Instant Analysis: January employment report

Scott Anderson
Posted by Scott Anderson
Chief Economist

Three cheers for the U.S. labor market. Once again the monthly jobs report exceeds economists’ consensus expectations.

Commuters on a sunny day walking across a bridge toward a city center on their way to work.The U.S. economy created another +257K net non-farm jobs in January, and the last two months of gains were revised up by another +147K jobs. The labor market is clearly on a roll despite headwinds from abroad and large swings in the dollar and global oil prices. We have had 11 consecutive months now of over +200K a month net non-farm job gains.  Over the last three months alone the net non-farm job gains have averaged +336K a month — an increase of over a million jobs.

More positive signs for the labor market

The U.S. unemployment rate increased by a tenth of a percent to 5.7% in January — partially reversing the two-tenths decline last month.  But it was driven by hundreds of thousands of folks re-entering the labor force to find jobs — another positive sign of labor market healing. The labor force increased by more than a million people in January and the labor force participation rate increased to 62.9% from 62.7% in December.

Wage gains also appear to be accelerating as more people find employment. Average hourly earnings released with this report increased 0.5% in January, more than reversing December’s -0.2% plunge. January’s gain helped push the year-on-year growth rate for average hourly earnings to a more respectable 2.2%.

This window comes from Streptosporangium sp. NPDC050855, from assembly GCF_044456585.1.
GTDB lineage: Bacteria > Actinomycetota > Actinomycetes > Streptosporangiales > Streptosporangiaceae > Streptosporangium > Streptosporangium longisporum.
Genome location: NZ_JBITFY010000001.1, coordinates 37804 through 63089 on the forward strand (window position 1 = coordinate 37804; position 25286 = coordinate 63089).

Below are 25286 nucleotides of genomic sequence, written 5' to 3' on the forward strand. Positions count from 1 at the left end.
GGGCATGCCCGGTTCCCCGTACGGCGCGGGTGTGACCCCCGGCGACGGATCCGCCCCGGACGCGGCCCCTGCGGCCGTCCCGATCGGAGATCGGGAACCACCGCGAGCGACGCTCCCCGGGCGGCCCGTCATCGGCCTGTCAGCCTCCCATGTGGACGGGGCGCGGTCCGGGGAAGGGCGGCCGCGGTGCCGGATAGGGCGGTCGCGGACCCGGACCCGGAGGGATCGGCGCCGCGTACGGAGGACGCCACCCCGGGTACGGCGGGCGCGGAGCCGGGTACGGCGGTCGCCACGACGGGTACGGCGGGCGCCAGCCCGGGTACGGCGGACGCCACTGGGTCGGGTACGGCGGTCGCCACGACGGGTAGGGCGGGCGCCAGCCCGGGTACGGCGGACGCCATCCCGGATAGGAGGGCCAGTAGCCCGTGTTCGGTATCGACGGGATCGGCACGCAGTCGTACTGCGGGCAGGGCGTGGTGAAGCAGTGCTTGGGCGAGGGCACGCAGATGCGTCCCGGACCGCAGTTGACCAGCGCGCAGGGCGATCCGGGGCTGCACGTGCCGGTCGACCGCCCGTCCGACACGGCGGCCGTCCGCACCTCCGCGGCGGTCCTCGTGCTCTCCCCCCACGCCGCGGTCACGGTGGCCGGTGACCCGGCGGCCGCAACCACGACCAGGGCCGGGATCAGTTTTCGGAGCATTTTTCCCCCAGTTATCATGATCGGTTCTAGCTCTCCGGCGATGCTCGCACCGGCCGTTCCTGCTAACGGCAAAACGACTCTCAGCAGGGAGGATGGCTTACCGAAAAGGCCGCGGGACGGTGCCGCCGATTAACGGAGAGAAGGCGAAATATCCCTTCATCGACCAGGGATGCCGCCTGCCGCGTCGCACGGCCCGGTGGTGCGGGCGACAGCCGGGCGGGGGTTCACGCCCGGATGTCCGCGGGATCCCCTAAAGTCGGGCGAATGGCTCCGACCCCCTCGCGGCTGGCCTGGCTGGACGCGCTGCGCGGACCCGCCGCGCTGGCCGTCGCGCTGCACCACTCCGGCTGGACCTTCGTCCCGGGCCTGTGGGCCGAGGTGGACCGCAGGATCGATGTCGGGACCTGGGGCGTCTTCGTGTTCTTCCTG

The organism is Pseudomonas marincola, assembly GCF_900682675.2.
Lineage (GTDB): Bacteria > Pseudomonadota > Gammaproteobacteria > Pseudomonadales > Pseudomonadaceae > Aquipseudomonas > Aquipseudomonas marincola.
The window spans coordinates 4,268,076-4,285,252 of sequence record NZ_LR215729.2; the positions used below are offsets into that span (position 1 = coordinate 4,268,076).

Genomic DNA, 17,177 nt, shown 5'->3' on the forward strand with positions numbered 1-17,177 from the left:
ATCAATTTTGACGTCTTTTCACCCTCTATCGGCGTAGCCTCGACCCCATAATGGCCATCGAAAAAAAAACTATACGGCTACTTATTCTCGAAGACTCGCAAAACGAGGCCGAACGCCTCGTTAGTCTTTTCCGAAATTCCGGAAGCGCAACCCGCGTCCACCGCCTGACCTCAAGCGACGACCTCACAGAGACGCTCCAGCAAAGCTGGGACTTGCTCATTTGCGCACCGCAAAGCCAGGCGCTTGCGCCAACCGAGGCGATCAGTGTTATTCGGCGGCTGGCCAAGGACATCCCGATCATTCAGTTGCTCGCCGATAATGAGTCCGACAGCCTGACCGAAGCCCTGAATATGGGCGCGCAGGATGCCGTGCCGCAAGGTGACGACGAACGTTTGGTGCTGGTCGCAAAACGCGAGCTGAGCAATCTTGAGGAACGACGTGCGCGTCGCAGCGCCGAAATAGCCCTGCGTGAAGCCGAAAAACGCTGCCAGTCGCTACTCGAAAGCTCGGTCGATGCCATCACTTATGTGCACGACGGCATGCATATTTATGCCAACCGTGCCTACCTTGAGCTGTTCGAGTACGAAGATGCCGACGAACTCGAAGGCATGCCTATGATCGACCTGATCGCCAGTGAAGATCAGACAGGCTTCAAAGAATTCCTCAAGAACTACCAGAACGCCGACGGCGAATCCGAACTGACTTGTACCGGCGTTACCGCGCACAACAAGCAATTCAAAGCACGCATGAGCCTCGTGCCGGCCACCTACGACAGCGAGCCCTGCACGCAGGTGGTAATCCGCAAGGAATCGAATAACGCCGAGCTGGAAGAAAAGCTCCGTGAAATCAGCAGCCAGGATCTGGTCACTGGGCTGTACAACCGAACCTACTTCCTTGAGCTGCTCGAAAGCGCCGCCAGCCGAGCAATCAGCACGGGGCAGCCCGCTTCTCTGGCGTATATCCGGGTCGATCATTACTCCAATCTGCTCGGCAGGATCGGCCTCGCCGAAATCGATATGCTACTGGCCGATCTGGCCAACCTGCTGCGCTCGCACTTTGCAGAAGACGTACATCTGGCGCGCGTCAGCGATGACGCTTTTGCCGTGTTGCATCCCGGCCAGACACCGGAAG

Boost in purchasing power

These average hourly earnings figures are more in line with other measures of wage growth, like the quarterly employment cost index, and should ease concerns at the Fed that wage growth in the United States is taking a turn for the worse. As nominal wage growth in the U.S. picks up and inflation moderates on lower oil prices, the average worker will see a healthy boost to their real purchasing power this year.

By sector, we saw steady job growth for all major sectors excluding government, which lost 10K jobs. Trade led the way adding a net (+51K) jobs, education and health (+46K), construction (+39K), business services (+39K), leisure and hospitality (+37K), finance (+26K), manufacturing (+22K), and information (+6K). The breadth of these job gains across sectors suggests a sustainable and vibrant labor market recovery remains in place in the first quarter of 2015.

Easing fears from the global downturn

Bottom line, we received another solid employment report this month that reinforces the resilience and breadth of the current labor market recovery. There was very little in this January jobs report to criticize. The report should ease fears at the Fed that the global downturn and sharp drop in oil prices are materially disrupting their sanguine view of the U.S. economic outlook.

The January jobs report probably keeps the FOMC firmly on course for a June 2015 liftoff date for the Fed funds target rate. The report also fits in well with our 3.1% growth outlook for the U.S. economy this year.

The pick-up in average hourly earnings gains was a belated Christmas present. It should help the Fed look past a temporary drop in inflation this year and keep its eye on gradually normalizing interest rates. Market reaction was generally positive and what you would expect from a report like this.  S&P 500 futures indicated opening about 0.43% higher, the 10-year Treasury yields were trading about 6 basis points higher to 1.88%, and the US dollar was strengthening against most major currencies.

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